24 April 2010

What I Learned on the Psych Ward

One of the early lessons I learned as the Team Leader of an adolescent psych unit is that teenagers crave limits.  They hate limits.  They push and push and push. . .but, in the end, they want to know what's right and what's wrong.

My first shift staff and I could always tell when another shift had been lax in enforcing the milieu's routine.  The kids would be hyperactive, demanding, and making frequent visits to the time-out room at the staff's direction.  A few questions here and there and we would discover that a new staff member on another shift had bent the rules, or a PRN nurse had tried to undermine the authority of the staff, etc.  

Like clockwork, one of the kids would "go off."  A fight would break out, or someone would start beating the wall of his/her room, etc.   When verbal re-direction didn't contain the acting out, staff would physically intervene with a "take-down" and remove the kid to the special care unit to cool off.  In order to discourage other episodes of acting out, additional staff from the adult unit would arrive and help us to settle things down.  In a very short time, the unit was back on track and all was well.

In our Team Leader meetings we would discuss this phenomenon at length and all agree that the maintenance of milieu routine was vital for unit safety.  Despite this, some staff--nurses and therapists mostly--continued to bend the rules, disrupt routines, and reveal treatment team plans for discharge and visits.  In other words, they were the parents who could not say "no" and mean it.  Their inability to stand up to the limits-pushing by the kids endangered the unit and our patients' successful treatment. 

Another lesson I learned early on:  do not hire education, psychology, sociology, or social work majors for milieu staff positions.  They tended to see themselves as Messiah figures who would save the kids by just listening to them and trying to understand them.  Of course, the kids manipulated the living daylights out of these suckers.  Instead of hiring self-anointed saviors, I hired business majors and athletes--people who understood the need for rules and discipline but who also encouraged the kids to do their best given their circumstances.  It also helped to have four or five 300 lbs. football players around when our gang members decided to "get buck."

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  1. I agree with everything you said here..that was my experience when I worked in adolescent psych, too.

    At the time I worked there, I was a Criminal Justice major...they don't fall under any of your categories, but there were a LOT of us working there. CJ majors, of course, tended to be quite limit-oriented and consistent. And ready to execute a tackle if need be!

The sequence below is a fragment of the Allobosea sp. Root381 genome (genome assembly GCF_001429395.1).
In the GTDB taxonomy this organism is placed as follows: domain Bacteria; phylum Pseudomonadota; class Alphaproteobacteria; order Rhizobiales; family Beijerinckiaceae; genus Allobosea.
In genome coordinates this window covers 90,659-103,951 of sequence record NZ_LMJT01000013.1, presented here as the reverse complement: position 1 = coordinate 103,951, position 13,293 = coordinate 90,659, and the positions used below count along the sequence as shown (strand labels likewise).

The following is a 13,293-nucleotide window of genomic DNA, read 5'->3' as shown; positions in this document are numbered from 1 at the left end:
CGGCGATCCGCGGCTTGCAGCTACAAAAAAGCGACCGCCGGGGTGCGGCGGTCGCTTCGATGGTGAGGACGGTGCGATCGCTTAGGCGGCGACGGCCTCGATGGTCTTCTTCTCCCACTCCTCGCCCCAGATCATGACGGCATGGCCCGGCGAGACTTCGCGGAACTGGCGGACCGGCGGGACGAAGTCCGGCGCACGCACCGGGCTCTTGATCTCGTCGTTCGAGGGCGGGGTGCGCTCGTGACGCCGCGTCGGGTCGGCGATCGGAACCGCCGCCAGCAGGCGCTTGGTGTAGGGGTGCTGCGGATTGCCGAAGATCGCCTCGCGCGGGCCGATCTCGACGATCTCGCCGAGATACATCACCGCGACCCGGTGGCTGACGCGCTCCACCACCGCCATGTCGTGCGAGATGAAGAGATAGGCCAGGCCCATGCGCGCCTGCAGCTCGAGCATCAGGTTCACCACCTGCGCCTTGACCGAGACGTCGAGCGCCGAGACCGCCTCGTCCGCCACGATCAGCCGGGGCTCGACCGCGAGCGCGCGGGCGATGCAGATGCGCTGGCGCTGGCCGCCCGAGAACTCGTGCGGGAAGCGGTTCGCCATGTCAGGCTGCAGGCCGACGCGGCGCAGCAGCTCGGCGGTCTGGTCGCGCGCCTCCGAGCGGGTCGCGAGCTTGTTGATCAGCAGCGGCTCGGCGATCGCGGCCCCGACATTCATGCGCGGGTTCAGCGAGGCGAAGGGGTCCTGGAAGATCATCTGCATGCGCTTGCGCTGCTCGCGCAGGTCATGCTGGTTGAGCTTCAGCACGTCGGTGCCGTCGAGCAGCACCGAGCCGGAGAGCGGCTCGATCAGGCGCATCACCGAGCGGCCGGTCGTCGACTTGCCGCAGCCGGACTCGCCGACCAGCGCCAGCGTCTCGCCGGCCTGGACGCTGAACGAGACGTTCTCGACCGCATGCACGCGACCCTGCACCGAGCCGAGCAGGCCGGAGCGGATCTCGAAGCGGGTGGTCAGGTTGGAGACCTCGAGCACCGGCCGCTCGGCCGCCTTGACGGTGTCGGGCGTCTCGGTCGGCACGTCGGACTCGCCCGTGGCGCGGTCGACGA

Much of our "leadership", though, was quite clueless. The ones who were the best supervisors? Regular people who didn't have sociology degrees!

  2. Very interesting post. I have always believed that the explosion in the number of cases of sexual abuse that began in the late 60's was the result of the widespread disregard of sexual morality and the systematic undoing of all the laws governing poronography, adultry, sodomy, etc. Neither celibacy nor homosexuality caused the abuse. People need rules. A society that constantly bends the the rules is a disaster waiting to happen. Anarchy is not pretty.

  3. Lamont - Another possibility is that prior to the 60's people just didn't talk about this stuff. I am friends with an 80 year-old former nun. She left the convent because the priests who oversaw the place treated it like their own private brothel. The rapes she suffered weren't the result of anarchy or drugs, or immoral living on her part. And, there were plenty of rules. No anarchy there. I could go on about other families from my very religious, church-going neighborhood where beatings & incest were fairly rampant... I don't think the adults in these cases were ever much into the 60s counter-culture, though they sure did mess their kids up something. And the kids - yeah, they used a lot of drugs. It was the only escape they could find short of leaving home. So, I don't blame them for their "immorality", I cry for some of the places their pain led them.

    Anyway, this is a little far afield from the very excellent observation that certain categories of institutionalized, mentally ill patients *really* need structure if they are to function at all, even within their confined universe.

    But, it should be noted, those patients, regardless of age, will always need the type of structure Fr. Philip discusses. Typical adolescents need structure yes, but they also need freedom if they're going to develop their critical faculties. It's a much trickier balance to strike. You can't necessarily do a take-down on your 14-year old, much as you'd like to, because s/he's being impossible.

  4. I was working on the computer help desk at the Austin State Hospital at the time that I converted to Catholicism. Although I didn't normally have patient contact, the very first time I attended an Ash Wednesday Service was with the patients there at the facility. The sounds in the room were what I would expect to hear in purgatory. They understood better than I, who we all are. It was a humbling gift.

  5. so I just gotta ask...

    would you hire ME??

  6. Mom, as a staff member, yes. I had a lot of trouble with the RN's.

    Two of my best staff members were mothers.